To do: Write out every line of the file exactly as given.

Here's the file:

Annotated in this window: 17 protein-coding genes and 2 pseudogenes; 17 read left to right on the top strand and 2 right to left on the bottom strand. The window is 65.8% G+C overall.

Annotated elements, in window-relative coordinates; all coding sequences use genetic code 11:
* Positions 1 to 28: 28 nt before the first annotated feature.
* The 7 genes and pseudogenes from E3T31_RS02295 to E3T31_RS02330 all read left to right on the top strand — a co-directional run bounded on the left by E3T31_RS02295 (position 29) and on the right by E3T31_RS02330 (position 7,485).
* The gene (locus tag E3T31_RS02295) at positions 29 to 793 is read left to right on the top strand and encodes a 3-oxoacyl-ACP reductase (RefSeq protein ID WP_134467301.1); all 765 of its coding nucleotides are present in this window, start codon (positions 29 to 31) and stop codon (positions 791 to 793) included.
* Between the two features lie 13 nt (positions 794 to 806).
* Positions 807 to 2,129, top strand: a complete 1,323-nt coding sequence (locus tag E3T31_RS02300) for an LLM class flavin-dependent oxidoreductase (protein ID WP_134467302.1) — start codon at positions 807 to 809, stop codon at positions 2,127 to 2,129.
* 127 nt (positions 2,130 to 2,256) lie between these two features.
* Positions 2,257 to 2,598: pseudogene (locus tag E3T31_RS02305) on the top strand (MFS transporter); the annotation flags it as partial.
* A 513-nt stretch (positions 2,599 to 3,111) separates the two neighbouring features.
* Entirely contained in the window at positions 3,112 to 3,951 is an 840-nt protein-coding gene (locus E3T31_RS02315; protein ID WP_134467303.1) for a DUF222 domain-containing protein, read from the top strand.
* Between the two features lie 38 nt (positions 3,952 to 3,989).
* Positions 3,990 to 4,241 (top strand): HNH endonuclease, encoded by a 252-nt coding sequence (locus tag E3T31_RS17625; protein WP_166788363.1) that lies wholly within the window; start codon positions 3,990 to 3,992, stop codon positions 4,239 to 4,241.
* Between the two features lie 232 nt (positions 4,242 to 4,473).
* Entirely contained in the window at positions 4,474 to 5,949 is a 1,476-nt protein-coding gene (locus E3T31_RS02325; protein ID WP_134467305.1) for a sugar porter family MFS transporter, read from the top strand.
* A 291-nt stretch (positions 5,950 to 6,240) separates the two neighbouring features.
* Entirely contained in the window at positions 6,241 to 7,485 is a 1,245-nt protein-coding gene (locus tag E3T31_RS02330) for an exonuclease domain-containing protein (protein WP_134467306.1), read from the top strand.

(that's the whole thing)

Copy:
Annotated in this window: 17 protein-coding genes and 2 pseudogenes; 17 read left to right on the top strand and 2 right to left on the bottom strand. The window is 65.8% G+C overall.

Annotated elements, in window-relative coordinates; all coding sequences use genetic code 11:
* Positions 1 to 28: 28 nt before the first annotated feature.
* The 7 genes and pseudogenes from E3T31_RS02295 to E3T31_RS02330 all read left to right on the top strand — a co-directional run bounded on the left by E3T31_RS02295 (position 29) and on the right by E3T31_RS02330 (position 7,485).
* The gene (locus tag E3T31_RS02295) at positions 29 to 793 is read left to right on the top strand and encodes a 3-oxoacyl-ACP reductase (RefSeq protein ID WP_134467301.1); all 765 of its coding nucleotides are present in this window, start codon (positions 29 to 31) and stop codon (positions 791 to 793) included.
* Between the two features lie 13 nt (positions 794 to 806).
* Positions 807 to 2,129, top strand: a complete 1,323-nt coding sequence (locus tag E3T31_RS02300) for an LLM class flavin-dependent oxidoreductase (protein ID WP_134467302.1) — start codon at positions 807 to 809, stop codon at positions 2,127 to 2,129.
* 127 nt (positions 2,130 to 2,256) lie between these two features.
* Positions 2,257 to 2,598: pseudogene (locus tag E3T31_RS02305) on the top strand (MFS transporter); the annotation flags it as partial.
* A 513-nt stretch (positions 2,599 to 3,111) separates the two neighbouring features.
* Entirely contained in the window at positions 3,112 to 3,951 is an 840-nt protein-coding gene (locus E3T31_RS02315; protein ID WP_134467303.1) for a DUF222 domain-containing protein, read from the top strand.
* Between the two features lie 38 nt (positions 3,952 to 3,989).
* Positions 3,990 to 4,241 (top strand): HNH endonuclease, encoded by a 252-nt coding sequence (locus tag E3T31_RS17625; protein WP_166788363.1) that lies wholly within the window; start codon positions 3,990 to 3,992, stop codon positions 4,239 to 4,241.
* Between the two features lie 232 nt (positions 4,242 to 4,473).
* Entirely contained in the window at positions 4,474 to 5,949 is a 1,476-nt protein-coding gene (locus E3T31_RS02325; protein ID WP_134467305.1) for a sugar porter family MFS transporter, read from the top strand.
* A 291-nt stretch (positions 5,950 to 6,240) separates the two neighbouring features.
* Entirely contained in the window at positions 6,241 to 7,485 is a 1,245-nt protein-coding gene (locus tag E3T31_RS02330) for an exonuclease domain-containing protein (protein WP_134467306.1), read from the top strand.